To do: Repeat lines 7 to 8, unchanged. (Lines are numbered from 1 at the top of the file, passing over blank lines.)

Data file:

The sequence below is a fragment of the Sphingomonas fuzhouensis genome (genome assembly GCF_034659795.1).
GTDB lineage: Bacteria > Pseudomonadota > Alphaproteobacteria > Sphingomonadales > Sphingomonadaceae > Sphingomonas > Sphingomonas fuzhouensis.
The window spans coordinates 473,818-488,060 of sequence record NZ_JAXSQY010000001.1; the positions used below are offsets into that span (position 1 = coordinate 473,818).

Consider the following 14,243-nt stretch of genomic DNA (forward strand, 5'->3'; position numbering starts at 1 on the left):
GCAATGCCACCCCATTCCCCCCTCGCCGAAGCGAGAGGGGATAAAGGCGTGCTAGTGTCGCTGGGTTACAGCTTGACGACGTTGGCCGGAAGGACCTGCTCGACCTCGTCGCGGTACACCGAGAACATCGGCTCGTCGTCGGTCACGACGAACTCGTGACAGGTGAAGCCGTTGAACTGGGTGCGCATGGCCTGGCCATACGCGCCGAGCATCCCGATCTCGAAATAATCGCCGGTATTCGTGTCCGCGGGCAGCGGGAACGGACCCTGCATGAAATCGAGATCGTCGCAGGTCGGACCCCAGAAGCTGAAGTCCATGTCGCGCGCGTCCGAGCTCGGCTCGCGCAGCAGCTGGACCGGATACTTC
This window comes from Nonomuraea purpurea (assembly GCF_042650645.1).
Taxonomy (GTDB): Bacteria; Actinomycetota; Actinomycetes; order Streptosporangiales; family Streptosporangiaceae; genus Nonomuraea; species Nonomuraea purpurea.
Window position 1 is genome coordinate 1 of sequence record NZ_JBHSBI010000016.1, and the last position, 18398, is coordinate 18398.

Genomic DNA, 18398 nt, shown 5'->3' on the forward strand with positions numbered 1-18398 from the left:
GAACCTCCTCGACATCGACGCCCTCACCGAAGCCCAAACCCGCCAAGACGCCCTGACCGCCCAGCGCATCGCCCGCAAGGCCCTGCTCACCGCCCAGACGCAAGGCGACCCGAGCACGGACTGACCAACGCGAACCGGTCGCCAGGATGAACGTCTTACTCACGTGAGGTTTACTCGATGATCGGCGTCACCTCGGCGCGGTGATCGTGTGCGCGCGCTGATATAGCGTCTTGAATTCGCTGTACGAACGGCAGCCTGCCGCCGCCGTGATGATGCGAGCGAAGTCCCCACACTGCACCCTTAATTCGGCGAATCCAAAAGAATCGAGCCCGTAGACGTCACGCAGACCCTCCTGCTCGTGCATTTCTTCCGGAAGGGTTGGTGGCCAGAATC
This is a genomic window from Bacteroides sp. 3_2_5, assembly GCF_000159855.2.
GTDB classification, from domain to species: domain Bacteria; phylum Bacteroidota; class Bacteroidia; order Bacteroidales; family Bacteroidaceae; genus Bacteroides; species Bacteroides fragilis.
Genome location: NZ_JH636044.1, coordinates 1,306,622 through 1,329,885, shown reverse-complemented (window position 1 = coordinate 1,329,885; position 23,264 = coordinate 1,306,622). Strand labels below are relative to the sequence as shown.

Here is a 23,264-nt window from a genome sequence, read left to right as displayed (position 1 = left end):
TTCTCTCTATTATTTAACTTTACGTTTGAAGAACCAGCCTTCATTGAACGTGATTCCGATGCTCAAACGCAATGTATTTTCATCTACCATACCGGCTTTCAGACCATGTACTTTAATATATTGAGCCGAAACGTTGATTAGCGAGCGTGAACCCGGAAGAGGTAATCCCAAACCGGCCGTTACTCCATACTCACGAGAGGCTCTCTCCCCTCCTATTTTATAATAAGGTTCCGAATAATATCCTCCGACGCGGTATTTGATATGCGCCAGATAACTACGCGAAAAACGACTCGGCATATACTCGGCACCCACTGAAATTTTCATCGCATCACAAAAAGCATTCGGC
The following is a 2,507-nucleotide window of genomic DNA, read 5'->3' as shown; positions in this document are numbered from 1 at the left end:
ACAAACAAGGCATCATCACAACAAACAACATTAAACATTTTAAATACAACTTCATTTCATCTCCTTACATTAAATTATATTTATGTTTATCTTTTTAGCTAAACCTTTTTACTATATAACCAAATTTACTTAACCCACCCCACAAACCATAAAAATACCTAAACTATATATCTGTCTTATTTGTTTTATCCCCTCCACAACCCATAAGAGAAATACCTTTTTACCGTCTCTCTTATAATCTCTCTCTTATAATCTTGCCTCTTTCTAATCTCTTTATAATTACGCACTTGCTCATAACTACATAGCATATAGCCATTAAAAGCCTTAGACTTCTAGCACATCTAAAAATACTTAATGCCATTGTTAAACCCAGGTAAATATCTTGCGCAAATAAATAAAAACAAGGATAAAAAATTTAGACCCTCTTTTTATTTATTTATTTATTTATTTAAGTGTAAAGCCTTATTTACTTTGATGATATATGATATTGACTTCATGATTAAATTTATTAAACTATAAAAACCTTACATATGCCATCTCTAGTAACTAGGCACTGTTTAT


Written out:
Taxonomy (GTDB): Bacteria; Actinomycetota; Actinomycetes; order Streptosporangiales; family Streptosporangiaceae; genus Nonomuraea; species Nonomuraea purpurea.
Window position 1 is genome coordinate 1 of sequence record NZ_JBHSBI010000016.1, and the last position, 18398, is coordinate 18398.